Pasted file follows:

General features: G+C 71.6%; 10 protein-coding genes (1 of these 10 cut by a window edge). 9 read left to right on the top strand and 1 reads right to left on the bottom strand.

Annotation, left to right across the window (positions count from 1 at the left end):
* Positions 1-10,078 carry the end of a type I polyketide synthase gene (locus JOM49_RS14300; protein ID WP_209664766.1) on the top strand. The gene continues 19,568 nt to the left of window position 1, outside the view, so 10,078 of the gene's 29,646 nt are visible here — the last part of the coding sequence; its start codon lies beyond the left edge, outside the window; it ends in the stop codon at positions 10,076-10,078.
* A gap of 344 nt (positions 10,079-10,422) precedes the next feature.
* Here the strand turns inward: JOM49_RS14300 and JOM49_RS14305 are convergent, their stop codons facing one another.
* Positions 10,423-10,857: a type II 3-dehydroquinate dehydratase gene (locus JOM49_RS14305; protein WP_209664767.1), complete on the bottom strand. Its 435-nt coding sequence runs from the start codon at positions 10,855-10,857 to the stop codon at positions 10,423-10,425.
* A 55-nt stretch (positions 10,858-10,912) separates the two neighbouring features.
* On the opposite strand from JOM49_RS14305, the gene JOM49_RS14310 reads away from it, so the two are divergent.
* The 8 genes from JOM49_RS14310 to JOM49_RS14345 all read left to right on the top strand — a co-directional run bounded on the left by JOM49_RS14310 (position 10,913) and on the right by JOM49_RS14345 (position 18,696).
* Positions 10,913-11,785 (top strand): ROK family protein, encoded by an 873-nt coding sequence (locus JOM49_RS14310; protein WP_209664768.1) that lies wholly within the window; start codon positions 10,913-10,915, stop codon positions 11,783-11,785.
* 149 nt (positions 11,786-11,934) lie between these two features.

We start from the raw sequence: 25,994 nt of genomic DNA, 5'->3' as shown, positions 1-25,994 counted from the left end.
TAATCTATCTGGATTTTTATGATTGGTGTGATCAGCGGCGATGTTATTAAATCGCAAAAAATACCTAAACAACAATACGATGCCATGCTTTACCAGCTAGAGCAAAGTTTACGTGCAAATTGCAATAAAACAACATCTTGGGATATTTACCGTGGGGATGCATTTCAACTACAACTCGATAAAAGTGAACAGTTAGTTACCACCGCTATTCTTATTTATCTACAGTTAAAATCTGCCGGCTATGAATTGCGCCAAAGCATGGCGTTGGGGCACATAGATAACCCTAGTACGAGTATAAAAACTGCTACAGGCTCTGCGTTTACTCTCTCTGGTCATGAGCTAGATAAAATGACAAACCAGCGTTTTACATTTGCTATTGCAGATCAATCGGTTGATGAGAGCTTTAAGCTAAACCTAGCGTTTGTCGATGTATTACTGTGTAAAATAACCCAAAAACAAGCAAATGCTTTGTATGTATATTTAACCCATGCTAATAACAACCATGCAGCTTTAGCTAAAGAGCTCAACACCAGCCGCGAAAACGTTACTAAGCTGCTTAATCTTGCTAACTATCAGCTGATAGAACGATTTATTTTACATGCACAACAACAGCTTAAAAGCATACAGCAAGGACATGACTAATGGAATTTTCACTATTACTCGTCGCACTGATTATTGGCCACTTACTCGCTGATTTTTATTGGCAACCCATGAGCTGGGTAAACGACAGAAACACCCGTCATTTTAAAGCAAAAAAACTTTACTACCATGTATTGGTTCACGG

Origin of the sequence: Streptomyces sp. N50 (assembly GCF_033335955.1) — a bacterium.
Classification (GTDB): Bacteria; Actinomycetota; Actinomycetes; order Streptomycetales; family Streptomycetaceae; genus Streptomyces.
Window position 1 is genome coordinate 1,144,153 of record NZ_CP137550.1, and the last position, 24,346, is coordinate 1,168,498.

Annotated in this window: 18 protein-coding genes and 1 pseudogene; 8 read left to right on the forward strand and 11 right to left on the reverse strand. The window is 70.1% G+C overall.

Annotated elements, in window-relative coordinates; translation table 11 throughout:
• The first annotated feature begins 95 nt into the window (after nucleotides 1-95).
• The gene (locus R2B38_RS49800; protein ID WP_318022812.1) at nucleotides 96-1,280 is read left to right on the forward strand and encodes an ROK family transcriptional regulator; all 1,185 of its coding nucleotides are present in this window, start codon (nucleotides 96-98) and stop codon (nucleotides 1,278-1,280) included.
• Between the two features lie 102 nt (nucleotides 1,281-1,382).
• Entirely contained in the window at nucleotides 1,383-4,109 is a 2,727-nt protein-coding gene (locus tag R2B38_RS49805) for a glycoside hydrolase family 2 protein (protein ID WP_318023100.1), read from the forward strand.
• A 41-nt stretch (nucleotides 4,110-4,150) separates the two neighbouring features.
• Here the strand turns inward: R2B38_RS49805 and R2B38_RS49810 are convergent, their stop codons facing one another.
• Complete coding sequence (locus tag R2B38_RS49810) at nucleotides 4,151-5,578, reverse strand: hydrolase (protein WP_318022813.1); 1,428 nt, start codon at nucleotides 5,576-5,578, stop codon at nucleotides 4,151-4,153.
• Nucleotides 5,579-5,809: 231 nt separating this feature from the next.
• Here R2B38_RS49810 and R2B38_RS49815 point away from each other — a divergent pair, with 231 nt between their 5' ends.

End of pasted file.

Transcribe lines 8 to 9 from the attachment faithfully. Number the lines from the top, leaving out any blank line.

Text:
* On the opposite strand from JOM49_RS14305, the gene JOM49_RS14310 reads away from it, so the two are divergent.
* The 8 genes from JOM49_RS14310 to JOM49_RS14345 all read left to right on the top strand — a co-directional run bounded on the left by JOM49_RS14310 (position 10,913) and on the right by JOM49_RS14345 (position 18,696).